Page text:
There are three premises to the applicable nature of psychodynamic theory towards the explaining of prejudices. Those premises are as follows: 1). It assumes that humans have the disposition to be hostile, particularly in the face of real or perceived danger. Hostility arises from concerns with economic or material advantages, fear and defensiveness, and the need for prideful self-aggrandizement; 2). It assumes that at birth, humans seek comfort, love, and nurturance. However, as they fail to receive these in sufficient degree, they become frustrated, and this frustration activates their latent hostility; and 3). It assumes that only some people those whose basic needs are not readily met in other ways become prejudiced (Jones et al., 2014).

Prejudice(s) is/ are viewed as an abnormality. Freud attributed that the basis of aggression to an expression of the death instinct, a factor that is individualistic and rises within an individual, suggested that aggression as a stimulant being a resolution to the external causes that lead to frustration (Jones et al., 2014).

An influential group of researchers had adapted some of Freud’s ideas to develop a new theory of aggression. Their frustration-aggression hypothesis explains that frustration causes aggression and all aggression can be traced back to some form of frustration (Jones et al., 2014).

The same researchers also gave recognition to the ideology of people not being able to express aggression (Jones et al., 2014). Instances being, an officer not being able to meet a certain quota on the job frustrating hopes for future employment. Nevertheless, you would not act out against an innocent bystander within your community, so wanting to sustain future employment and possible promotion will cause you to suppress your desire to act out against an innocent bystander, and this causes displacement. At times police become frustrated with the rising of crime within their community. The frustration of controlling the dispersion and diffusion of crime leads to aggressive/ excessive force used on even the minor of incidences and offenses.

Note: As mentioned, the nature and scope of police brutality phenomena, here in America, has been in existence for centuries dating as far back to the Middle Passage where the formidable historical features of American policing are: Institutional enslavement and the control of minorities. Therefore, the system of policing is a tactical response as a contemporary form of White domination (Harris, 1998) where the legacy of racism and slavery are embedded. Moreover, as it is mentioned, because of the White domination that whenever the Blacks have prosperity and the Whites are having a declination in economics then those Whites are more aggressive towards the Blacks (Chaney et al., 2014; Jones et al., 2014). As a result, there were more lynching and murders to shooting and killings dealt from the hands of the white man directed upon the Blacks (Chaney et al., 2014; Jones et al., 2014), as well inequalities of white supremacy leading to marginalization, oppression, as well disproportionality and disparities effective on the African- Americans (Chaney et al., 2014; Jones et al., 2014).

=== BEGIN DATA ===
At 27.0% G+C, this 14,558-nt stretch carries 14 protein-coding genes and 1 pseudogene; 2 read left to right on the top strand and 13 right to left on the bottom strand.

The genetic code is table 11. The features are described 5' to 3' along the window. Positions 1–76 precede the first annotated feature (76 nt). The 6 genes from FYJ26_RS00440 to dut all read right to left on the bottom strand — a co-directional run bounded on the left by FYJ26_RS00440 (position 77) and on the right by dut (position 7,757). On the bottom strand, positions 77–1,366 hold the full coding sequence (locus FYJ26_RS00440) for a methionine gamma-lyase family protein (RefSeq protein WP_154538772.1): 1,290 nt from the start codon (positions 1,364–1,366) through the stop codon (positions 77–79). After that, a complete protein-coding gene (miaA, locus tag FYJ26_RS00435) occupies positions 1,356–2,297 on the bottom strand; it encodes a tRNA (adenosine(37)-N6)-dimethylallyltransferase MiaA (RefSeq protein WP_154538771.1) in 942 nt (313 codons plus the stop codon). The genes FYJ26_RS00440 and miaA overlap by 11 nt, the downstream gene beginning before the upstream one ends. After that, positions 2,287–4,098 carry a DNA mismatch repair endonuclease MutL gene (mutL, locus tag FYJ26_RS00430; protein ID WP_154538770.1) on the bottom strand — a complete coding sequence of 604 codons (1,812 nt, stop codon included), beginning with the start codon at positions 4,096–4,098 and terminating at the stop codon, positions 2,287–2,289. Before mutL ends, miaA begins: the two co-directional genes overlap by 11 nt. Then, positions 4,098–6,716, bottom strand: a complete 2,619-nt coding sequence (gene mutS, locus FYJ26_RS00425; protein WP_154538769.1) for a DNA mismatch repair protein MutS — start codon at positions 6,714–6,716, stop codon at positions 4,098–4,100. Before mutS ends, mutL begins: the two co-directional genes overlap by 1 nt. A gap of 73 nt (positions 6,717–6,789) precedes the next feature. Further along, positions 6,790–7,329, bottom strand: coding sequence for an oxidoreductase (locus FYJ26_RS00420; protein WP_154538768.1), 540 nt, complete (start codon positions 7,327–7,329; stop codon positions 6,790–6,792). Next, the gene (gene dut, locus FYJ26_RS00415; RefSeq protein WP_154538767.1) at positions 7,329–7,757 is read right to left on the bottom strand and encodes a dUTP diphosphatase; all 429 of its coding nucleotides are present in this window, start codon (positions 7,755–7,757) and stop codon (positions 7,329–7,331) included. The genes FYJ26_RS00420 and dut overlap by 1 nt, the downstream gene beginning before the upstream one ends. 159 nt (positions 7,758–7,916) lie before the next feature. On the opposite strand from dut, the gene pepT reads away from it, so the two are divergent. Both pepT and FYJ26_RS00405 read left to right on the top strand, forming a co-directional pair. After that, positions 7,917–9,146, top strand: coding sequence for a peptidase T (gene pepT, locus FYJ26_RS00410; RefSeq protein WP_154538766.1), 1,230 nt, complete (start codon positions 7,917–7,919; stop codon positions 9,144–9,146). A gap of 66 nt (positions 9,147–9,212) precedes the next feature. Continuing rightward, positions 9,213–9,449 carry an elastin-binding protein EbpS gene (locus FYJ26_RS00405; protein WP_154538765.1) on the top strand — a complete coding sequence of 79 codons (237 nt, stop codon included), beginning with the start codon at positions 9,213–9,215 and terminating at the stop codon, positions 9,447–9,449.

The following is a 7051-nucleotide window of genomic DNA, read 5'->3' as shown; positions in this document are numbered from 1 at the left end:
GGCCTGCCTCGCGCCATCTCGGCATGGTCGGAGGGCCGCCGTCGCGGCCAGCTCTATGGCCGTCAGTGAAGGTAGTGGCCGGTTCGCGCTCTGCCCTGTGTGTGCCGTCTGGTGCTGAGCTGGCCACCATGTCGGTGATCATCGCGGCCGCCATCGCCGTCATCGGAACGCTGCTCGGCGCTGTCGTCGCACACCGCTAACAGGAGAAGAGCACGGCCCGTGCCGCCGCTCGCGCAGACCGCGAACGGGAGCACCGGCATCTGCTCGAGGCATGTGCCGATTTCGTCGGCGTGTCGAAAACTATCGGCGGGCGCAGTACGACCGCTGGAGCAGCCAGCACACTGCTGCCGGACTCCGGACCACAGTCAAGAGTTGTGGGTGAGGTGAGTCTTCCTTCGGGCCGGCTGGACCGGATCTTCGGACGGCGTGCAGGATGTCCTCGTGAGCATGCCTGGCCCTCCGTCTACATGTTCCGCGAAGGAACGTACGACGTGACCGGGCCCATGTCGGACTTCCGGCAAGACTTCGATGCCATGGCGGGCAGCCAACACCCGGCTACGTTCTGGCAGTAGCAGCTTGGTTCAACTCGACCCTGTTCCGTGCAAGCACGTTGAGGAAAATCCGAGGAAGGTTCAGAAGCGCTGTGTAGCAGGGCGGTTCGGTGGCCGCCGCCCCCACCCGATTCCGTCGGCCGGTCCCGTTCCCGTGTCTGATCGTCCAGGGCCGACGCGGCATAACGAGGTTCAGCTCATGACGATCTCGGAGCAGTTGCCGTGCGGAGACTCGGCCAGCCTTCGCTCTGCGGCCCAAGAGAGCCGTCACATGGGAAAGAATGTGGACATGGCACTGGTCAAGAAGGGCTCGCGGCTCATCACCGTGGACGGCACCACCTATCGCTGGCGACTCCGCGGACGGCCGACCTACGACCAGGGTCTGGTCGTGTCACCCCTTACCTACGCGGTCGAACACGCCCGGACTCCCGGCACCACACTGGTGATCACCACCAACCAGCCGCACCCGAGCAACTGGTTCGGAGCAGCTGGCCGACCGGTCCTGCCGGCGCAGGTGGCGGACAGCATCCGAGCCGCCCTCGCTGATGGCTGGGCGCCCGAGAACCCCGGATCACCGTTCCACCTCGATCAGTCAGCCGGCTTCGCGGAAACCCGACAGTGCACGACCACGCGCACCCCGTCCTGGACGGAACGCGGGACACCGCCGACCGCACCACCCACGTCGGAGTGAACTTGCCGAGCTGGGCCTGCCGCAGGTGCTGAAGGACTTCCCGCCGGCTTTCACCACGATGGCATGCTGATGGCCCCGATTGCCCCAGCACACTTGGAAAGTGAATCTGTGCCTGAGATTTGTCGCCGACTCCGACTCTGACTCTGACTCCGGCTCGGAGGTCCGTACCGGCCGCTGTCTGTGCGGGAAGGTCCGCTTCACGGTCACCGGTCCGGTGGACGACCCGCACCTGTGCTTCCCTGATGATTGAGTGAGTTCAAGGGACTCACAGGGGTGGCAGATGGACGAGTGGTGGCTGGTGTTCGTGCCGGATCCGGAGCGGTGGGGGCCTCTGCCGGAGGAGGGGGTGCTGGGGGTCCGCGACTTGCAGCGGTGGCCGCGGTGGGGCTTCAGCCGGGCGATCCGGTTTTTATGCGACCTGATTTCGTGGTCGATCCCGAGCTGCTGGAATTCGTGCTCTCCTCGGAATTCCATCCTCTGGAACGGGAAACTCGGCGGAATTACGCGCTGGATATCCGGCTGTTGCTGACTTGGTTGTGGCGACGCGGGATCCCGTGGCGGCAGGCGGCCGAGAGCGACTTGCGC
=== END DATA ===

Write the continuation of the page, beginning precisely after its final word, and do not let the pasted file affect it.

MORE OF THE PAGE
Methods

The multifaceted research design of the phenomenon police brutality in American policing will incorporate a case study approach that will allow the intensive study of a given policy, issue, and/ or community in social context. By employing a historical approach coped with the case study to police brutality, the historical roots of this present day problem will become apparent, as we examine the brutal practices of plantation overseers and night watchmen and in the slaveholding south. As well, the data collected will be both quantitative and qualitative, therefore taking into consideration that, in this research proposal because most police precincts don’t explicitly collect data on the use of force, and that even when the data is hidden in plain view within police narrative accounts of interactions with civilians, it is exceedingly difficult to extract. Data on officer-involved shootings are extremely rare; and the data that are available is most frequently compiled by grassroots organizations, nonprofits, or media sources.

Fortunately, there are multiple independent researchers, journalists, and the federal government itself (Banks et al. 2015) which have compiled a virtually comprehensive record of civilians recently killed by U.S. police. Nonetheless, the most common data retrieval sources are Internet searches and Web-based news alerts, but these sources too have also relied on public record requests and required enlisting the services of a large number of people. The striving of such projects, fatalencounters.org (FE), syndicates methods with earnest out- of- sample testing to maintain an exhaustive, publicly downloadable record of police killings, currently going back to 2000 (Chaney et al., 2013; Chaney et al., 2014; & Hirsch?¬?eld, 2015).